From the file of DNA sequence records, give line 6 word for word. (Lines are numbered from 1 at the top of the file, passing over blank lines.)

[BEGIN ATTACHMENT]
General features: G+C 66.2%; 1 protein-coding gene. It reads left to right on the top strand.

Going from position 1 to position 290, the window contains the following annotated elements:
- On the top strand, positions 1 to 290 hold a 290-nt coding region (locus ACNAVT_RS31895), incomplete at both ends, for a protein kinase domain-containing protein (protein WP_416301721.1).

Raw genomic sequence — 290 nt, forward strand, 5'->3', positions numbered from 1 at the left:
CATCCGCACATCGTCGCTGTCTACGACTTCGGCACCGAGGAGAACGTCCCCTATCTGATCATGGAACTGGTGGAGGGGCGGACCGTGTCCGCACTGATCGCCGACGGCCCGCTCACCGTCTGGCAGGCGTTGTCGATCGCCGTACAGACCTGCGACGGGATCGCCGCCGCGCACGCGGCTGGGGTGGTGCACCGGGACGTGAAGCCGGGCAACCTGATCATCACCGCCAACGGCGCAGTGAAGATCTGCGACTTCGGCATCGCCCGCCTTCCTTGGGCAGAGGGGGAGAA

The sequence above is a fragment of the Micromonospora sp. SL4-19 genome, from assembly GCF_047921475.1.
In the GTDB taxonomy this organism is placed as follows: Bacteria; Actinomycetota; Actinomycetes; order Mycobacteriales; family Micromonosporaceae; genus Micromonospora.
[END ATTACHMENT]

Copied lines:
The sequence above is a fragment of the Micromonospora sp. SL4-19 genome, from assembly GCF_047921475.1.